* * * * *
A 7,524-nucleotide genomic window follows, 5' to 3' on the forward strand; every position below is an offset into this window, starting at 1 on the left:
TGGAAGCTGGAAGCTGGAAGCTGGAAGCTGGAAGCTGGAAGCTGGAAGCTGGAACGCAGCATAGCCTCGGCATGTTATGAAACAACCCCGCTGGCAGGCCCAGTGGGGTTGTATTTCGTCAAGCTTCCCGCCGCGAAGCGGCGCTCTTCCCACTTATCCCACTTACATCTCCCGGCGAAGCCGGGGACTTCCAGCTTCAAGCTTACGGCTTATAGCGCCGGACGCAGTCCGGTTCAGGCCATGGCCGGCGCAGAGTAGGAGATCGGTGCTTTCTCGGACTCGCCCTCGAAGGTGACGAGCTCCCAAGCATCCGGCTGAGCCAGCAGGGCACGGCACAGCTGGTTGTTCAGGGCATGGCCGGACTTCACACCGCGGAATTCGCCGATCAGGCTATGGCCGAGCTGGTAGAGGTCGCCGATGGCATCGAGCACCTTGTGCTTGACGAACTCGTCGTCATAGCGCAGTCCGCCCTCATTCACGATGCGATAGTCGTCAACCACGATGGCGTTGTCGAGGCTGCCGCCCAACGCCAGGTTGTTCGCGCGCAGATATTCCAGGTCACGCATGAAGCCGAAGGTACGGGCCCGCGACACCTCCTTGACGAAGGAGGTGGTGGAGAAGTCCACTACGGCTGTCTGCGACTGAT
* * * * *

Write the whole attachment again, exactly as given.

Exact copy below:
A 7,524-nucleotide genomic window follows, 5' to 3' on the forward strand; every position below is an offset into this window, starting at 1 on the left:
TGGAAGCTGGAAGCTGGAAGCTGGAAGCTGGAAGCTGGAAGCTGGAAGCTGGAACGCAGCATAGCCTCGGCATGTTATGAAACAACCCCGCTGGCAGGCCCAGTGGGGTTGTATTTCGTCAAGCTTCCCGCCGCGAAGCGGCGCTCTTCCCACTTATCCCACTTACATCTCCCGGCGAAGCCGGGGACTTCCAGCTTCAAGCTTACGGCTTATAGCGCCGGACGCAGTCCGGTTCAGGCCATGGCCGGCGCAGAGTAGGAGATCGGTGCTTTCTCGGACTCGCCCTCGAAGGTGACGAGCTCCCAAGCATCCGGCTGAGCCAGCAGGGCACGGCACAGCTGGTTGTTCAGGGCATGGCCGGACTTCACACCGCGGAATTCGCCGATCAGGCTATGGCCGAGCTGGTAGAGGTCGCCGATGGCATCGAGCACCTTGTGCTTGACGAACTCGTCGTCATAGCGCAGTCCGCCCTCATTCACGATGCGATAGTCGTCAACCACGATGGCGTTGTCGAGGCTGCCGCCCAACGCCAGGTTGTTCGCGCGCAGATATTCCAGGTCACGCATGAAGCCGAAGGTACGGGCCCGCGACACCTCCTTGACGAAGGAGGTGGTGGAGAAGTCCACTACGGCTGTCTGCGACTGAT